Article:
Mission balance

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Several FreeSpace missions suffer from bad mission balance. A poorly balanced mission stands on one extreme of the difficulty spectrum or the other, rather than at a comfortable and challenging midpoint.

Missions that are too difficult typically come about when very skilled players match a mission's difficulty to their abilities. These missions are too hard for most other players, who lack the gameplay experience of the mission designer. It is also possible that the FREDder makes a mission and tests it using solely one strategy. Players who take a different approach to the mission will encounter unanticipated difficulties. This reflects poorly upon the mission designer because the use of a single-strategy testing scheme will be apparent to other players.

Opposite the missions that are too challenging are missions that require nearly no effort from the player to successfully complete. Such missions typically include a hostile force that is woefully outnumbered and/or outgunned by friendlies and therefore present a minimal threat, allowing the player to heedlessly dash through the mission objectives or even fly away, while the friendly force is left to complete the mission itself.

Achieving balance in a mission (that is, challenging the player, without frustrating him/her) requires time, patience, circumspection, and enthusiasm. Make the mission very easy at first. Mission balancing is something you don't have to worry about until your mission is whole. Address technical concerns, such as messages, scripting, and the arrival, departure, and movements of major units, before dealing with balance. It is much less exhausting to repeatedly test an easy mission than an unbearably hard one. Testing events and scripting at the end of a mission can be impossible, if completing the mission objectives is initially too difficult. The mission, in its final state, must be appropriately balanced, but the technical aspects must function as expected as well, so initially creating a very easy mission separates the challenges of building a technically-correct and a well-balanced mission into two manageable components.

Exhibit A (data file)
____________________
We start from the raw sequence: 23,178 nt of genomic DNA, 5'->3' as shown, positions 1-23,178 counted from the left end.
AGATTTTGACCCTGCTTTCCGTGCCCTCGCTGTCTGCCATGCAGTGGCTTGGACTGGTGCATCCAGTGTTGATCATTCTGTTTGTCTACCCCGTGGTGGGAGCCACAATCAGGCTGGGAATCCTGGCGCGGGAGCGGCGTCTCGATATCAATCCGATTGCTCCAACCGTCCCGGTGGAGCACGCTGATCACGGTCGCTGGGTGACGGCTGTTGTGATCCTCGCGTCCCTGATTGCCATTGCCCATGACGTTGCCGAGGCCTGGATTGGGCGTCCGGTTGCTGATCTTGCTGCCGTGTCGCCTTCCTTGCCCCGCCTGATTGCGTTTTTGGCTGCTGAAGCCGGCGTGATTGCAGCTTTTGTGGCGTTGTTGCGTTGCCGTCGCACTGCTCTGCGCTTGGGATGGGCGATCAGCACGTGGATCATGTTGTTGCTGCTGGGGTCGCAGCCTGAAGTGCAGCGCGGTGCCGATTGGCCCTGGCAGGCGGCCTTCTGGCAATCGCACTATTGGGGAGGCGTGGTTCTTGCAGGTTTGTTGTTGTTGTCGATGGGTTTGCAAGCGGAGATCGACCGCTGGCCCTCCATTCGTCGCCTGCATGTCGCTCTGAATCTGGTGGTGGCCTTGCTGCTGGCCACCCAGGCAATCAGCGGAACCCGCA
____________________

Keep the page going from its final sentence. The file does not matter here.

Human factor

A mission designer must know how his flying skills compare to that of "the average FreeSpace player." What is appropriately challenging for a long-time multiplayer veteran will be overwhelming for other players. While it is possible for players to lower the difficulty level, they should not be expected to do so for specific missions. If a player must adjust the difficulty level for particular missions, whether it is upward to generate a challenge or downward to mitigate frustration, then those missions are poorly balanced. Finding balance can be easier for a mission designer when testing and optimizing the mission on the setting at which he/she normally plays. That difficulty setting will enable easier assessment of the mission's level of challenge versus other missions the designer has played.

Differences between the preferences of any two players must also be taken into account. It is possible for a player to be more skilled overall than another, but it is also possible for a player to be better in a given role than the other. A designer who prefers utilizing heavy assault fighters, armed with long-range missiles, may provide such craft as the GTF Hercules II or the GTF Ares in his mission to the exclusion of others. Since those playing the mission may be better suited to close-range dogfighting, in more nimble craft, a limited selection, including only these heavier craft will be more challenging and potentially more frustrating. Unless the story demands limited variety (such as in a scramble mission or in a mission set during a supply shortage), providing the player a wider range of ships and weapons can aid mission balance.

The first-time player has a major disadvantage compared to the mission designer, in that the designer has intimate knowledge of the intended course of the mission that the player will lack. The mission designer must carefully consider what information will be available to the player, or a mission that the designer considers simple may actually be quite difficult for players to complete. For example, a mission designer knows that the Moloch in his mission is scripted to self-destruct when the reactor subsystem is destroyed, but the player will not and may try a conventional assault, unless the reactor vulnerability is mentioned in the briefing or a message. Confusing—or contradictory—briefing stages will make any mission harder, because a player must base his actions on what he has been told.